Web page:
Re: U.S. Department of Labor modifies Families First Coronavirus Response Act Leave Rules and limits prior scope of health care worker exception

Thompson Coburn LLP

Thompson Coburn LLP

On September 11, 2020, the U.S. Department of Labor’s Wage and Hour Division announced revisions to its regulations implementing the Families First Coronavirus Response Act (FFCRA) to address a ruling by the U.S. District Court for the Southern District of New York’s August 3, 2020 decision which invalidated portions of the relevant regulations.

The new rule produced the following changes/clarifications with the respect to the FFCRA:

  1. In a major change, the DOL modified the definition of “healthcare provider” who are not eligible for FFCRA leave to employees who meet the definition of that term under the Family and Medical Leave Act (FMLA) regulations or who are employed to provide diagnostic services, preventative services, treatment services or other services that are integrated with and necessary to the provision of patient care which, if not provided, would adversely impact patient care. The prior regulation had a far more expansive definition of who was a health care provider for purposes of FFCRA leave.
  2. The DOL clarified that if the employer does not have work for the employee, an employee is not eligible for FFCRA leave for that period. The prior rule required that an employee was entitled to FFCRA leave only if the qualifying reason was a “but for” cause for the leave.  
  3. An employee must have employer approval to take intermittent FFCRA leave. Prior to the revisions, the FFCRA did not specifically address approval for intermittent leave. Now it is clear that an employee must have employer approval to take intermittent leave under the FFCRA.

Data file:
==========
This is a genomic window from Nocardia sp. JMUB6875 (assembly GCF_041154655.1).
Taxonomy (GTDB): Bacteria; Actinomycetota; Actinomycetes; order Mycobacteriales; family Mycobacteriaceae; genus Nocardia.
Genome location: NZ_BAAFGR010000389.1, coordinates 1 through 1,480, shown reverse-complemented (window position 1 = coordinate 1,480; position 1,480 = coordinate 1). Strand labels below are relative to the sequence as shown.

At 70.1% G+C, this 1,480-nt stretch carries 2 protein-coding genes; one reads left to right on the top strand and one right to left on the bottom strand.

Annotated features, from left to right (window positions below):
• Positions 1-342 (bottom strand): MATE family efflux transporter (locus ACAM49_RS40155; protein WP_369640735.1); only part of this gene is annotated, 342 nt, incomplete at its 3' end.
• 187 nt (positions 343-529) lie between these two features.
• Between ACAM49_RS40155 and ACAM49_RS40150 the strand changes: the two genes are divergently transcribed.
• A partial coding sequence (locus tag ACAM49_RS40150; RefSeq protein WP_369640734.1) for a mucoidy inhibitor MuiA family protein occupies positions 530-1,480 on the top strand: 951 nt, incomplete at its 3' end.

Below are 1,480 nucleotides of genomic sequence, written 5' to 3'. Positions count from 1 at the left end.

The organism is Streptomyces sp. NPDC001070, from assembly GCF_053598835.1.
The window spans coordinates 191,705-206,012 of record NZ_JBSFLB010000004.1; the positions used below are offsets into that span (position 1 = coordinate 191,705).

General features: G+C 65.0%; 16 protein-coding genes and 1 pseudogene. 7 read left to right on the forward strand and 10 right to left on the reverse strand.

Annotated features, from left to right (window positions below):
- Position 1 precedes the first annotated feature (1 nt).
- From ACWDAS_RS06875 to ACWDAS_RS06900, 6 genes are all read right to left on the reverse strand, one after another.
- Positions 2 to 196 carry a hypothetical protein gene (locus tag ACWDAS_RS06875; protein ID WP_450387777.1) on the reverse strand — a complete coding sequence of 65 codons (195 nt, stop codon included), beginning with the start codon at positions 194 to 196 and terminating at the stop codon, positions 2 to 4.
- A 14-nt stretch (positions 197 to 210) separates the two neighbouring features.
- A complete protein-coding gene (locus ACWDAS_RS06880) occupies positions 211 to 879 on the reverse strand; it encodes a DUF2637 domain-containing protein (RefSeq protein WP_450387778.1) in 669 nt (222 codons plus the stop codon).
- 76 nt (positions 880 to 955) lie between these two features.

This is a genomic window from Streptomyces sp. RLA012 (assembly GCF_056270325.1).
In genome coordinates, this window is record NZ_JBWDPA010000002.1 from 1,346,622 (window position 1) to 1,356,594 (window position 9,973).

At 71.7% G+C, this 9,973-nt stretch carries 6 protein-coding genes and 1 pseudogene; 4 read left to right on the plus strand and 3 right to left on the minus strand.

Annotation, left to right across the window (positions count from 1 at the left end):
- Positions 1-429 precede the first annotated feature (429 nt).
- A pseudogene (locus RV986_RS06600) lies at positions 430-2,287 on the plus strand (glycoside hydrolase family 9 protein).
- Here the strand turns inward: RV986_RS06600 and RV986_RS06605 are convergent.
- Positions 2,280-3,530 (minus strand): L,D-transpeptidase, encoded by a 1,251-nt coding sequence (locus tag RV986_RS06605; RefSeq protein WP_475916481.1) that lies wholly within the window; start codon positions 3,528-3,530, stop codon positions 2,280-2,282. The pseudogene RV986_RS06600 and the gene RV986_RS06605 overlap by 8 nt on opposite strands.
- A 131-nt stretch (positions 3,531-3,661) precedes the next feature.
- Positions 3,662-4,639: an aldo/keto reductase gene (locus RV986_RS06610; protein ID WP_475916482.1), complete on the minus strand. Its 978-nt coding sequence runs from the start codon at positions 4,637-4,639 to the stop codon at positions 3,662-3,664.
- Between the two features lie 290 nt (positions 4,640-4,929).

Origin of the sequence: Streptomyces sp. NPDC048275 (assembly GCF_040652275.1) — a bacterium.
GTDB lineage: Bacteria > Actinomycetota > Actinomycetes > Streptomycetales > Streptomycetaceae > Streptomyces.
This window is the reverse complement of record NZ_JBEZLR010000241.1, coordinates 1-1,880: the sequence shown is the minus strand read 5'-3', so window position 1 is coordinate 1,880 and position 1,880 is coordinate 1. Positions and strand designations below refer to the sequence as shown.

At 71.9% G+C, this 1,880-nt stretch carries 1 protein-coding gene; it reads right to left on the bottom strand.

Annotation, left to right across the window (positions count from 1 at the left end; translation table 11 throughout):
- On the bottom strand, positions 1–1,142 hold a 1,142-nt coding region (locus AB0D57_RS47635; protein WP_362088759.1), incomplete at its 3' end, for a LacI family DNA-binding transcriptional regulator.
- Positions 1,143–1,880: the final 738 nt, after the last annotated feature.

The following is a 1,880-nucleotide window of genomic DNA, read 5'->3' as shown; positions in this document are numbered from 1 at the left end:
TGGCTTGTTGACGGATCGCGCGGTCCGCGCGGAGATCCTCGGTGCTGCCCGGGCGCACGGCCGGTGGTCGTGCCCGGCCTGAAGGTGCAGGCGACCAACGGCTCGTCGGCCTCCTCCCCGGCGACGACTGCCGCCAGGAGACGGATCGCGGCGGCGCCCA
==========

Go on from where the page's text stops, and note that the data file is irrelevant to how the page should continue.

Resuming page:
4. Employees must provide required documentation supporting their need for FFCRA leave to their employers as soon as practicable. The revision to § 826.100 was intended to clarify that documentation need not be given “prior to” taking paid sick leave or expanded family and medical leave, but rather may be provided as soon as practicable.
  5. Corrected an inconsistency regarding when employees may be required to provide notice to their employer of a need to take expanded family and medical leave. The prior version of § 826.90(b) stated that “notice may not be required in advance” of the leave. The DOL noted that this was correct with respect to paid sick leave, but not for expanded family and medical leave. The revision is intended to correct this inconsistency by stating that notice for all leave under the FFCRA should be given “as soon as practicable.”

Employers should be aware of these revisions and update FFCRA leave policies accordingly.

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Thompson Coburn LLP

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